Hot Weather: How to Maintain Power Plant Readiness and Reliable Operation

Extreme temperature and weather events have become more prevalent in the past decade. In fact, July 2023 is shaping up to be “the hottest single month on Earth on record, and possibly in more than 100,000 years,” according to an article published by The Washington Post. The article, published on July 20, says, “Every day this month has set records for average global annual temperatures, and already, 17 days in July have been hotter than any others in more than 40 years of global observations.”

Record-setting temperatures significantly strain electrical infrastructure and can cause inoperable utility equipment and power outages. Power outages can cause disruptions to essential daily operations for the public, such as disruptions of communications, closure of retail businesses, loss of air conditioning, and more. In turn, utilities lose revenue and face potential penalties.

Some regulatory agencies are acting to minimize disruptions. Within the U.S., many of the regulatory agencies are mandating that resource entities provide maximum ambient dry bulb temperatures to which the resource can operate without a forced outage, startup failure, or de-rate. Typically, the request requires the temperature capability to be based on:

  • Historical operating data.
  • Equipment rating and/or engineering assessment.

The verbiage of the requests is based on North American Electric Reliability Corporation (NERC) EOP‐011‐2 “Emergency Preparedness and Operations” and EOP‐012‐1 “Extreme Cold Weather Preparedness and Operations.”

Hot Weather Considerations

Turbines and Generators. Output reduction during hot weather should be expected and accounted for. For plants with gas turbines as the prime mover, hot weather adversely impacts heat rate and output due to the lower air density of hot air entering the compressor. Inlet tempering systems such as fogging or chillers offset some of the reduction in output that occurs during hot day operation. Exhaust over-temps can occur, but this is not a major issue based on firing temperature control logic. Additionally, emissions compliance can be more challenging on hot days. Note, steam turbine performance is typically not impacted by hot weather, but if run in combined cycle with gas turbines there can be an impact to the overall system efficiency.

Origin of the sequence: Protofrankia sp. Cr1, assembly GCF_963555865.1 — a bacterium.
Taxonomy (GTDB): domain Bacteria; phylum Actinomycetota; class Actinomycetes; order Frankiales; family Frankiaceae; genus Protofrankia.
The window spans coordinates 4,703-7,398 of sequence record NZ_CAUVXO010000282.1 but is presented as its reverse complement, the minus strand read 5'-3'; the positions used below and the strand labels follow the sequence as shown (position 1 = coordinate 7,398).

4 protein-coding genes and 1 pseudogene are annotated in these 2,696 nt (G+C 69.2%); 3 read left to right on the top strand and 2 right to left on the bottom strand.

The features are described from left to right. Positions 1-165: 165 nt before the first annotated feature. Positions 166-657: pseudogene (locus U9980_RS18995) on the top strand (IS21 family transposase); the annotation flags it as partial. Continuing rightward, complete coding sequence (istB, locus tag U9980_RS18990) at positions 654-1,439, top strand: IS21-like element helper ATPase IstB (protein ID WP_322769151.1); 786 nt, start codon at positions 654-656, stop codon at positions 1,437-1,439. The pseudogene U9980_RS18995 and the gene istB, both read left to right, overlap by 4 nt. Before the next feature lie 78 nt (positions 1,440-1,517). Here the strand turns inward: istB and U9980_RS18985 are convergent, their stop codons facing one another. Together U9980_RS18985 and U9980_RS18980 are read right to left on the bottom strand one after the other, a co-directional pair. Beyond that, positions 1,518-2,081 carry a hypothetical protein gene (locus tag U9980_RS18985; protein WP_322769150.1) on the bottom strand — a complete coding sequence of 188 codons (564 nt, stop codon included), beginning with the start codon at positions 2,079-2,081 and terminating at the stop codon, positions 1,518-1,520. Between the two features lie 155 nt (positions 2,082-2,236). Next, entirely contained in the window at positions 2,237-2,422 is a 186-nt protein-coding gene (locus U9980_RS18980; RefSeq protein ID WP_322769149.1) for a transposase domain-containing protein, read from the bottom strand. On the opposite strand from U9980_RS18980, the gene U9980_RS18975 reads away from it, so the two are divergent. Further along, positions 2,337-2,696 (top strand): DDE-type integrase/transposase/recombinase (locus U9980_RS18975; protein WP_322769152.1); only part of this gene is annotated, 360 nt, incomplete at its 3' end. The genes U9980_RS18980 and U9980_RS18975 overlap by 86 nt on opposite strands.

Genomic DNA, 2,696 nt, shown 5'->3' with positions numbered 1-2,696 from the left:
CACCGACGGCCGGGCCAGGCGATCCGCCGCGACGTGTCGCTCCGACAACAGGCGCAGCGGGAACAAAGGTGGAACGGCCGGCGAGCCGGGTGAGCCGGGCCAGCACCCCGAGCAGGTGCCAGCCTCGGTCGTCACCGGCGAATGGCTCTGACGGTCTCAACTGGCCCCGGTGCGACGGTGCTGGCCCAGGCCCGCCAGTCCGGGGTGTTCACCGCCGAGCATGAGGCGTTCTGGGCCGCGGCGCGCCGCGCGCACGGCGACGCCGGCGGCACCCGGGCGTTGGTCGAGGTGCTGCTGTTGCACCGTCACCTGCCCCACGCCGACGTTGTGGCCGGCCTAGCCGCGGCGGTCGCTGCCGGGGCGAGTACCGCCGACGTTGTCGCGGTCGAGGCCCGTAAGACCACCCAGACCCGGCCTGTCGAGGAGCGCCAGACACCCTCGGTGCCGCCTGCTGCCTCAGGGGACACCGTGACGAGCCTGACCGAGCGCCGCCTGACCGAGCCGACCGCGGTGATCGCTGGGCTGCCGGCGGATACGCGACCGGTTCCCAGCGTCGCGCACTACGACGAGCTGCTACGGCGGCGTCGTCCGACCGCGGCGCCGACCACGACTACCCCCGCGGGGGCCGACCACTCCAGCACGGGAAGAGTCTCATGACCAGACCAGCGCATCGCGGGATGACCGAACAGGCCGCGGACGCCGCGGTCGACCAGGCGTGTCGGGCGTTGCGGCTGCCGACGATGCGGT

Generator output limitations are captured by the generator-specific capability curves, and typically generators are sized such that they are not limiting during hot weather events. The three main types of generator cooling systems are open ventilation, enclosed water-to-air, and hydrogen cooled. In all cases, the fans and coolers should be in good working order. Exciter compartment overheating can cause unit shutdown once the exciter temperatures reach the trip limit. Like the generator, the cooling system for the exciter should be in good working order.

Typically, transformers, like generators, are sized not to be limiting, but elevated temperatures degrade insulation and reduce life of transformers. Oil levels should be maintained and all fans should be in good working order. Misting or water spray can be used to augment the existing cooling systems during extreme hot day operation.

Lube Oil, Cooling, and Water Systems. A common source of problems during hot weather operation is failure of cooling systems. Bearing metal temperatures need to be maintained below limits and typical plant configuration utilize fin-fan coolers to reduce the temperature of lube oil once it exits the bearings. Degradation of the lube oil coolers may only be apparent on hot day operation when the system is stressed. Plants utilizing inlet chillers on gas turbines will typically use a closed-loop heat exchanger as part of the system that reduces the air temperature within the filter house before it enters the compressor. On hot day operation, these inlet chillers can be critical for ensuring plant output can meet demand.

To ensure coolers or heat exchangers can meet the cooling demand, the sizing should be appropriate for the application and cleanliness should be maintained with recurring maintenance. All valves should be kept in good working order and any insulation should be checked for condition.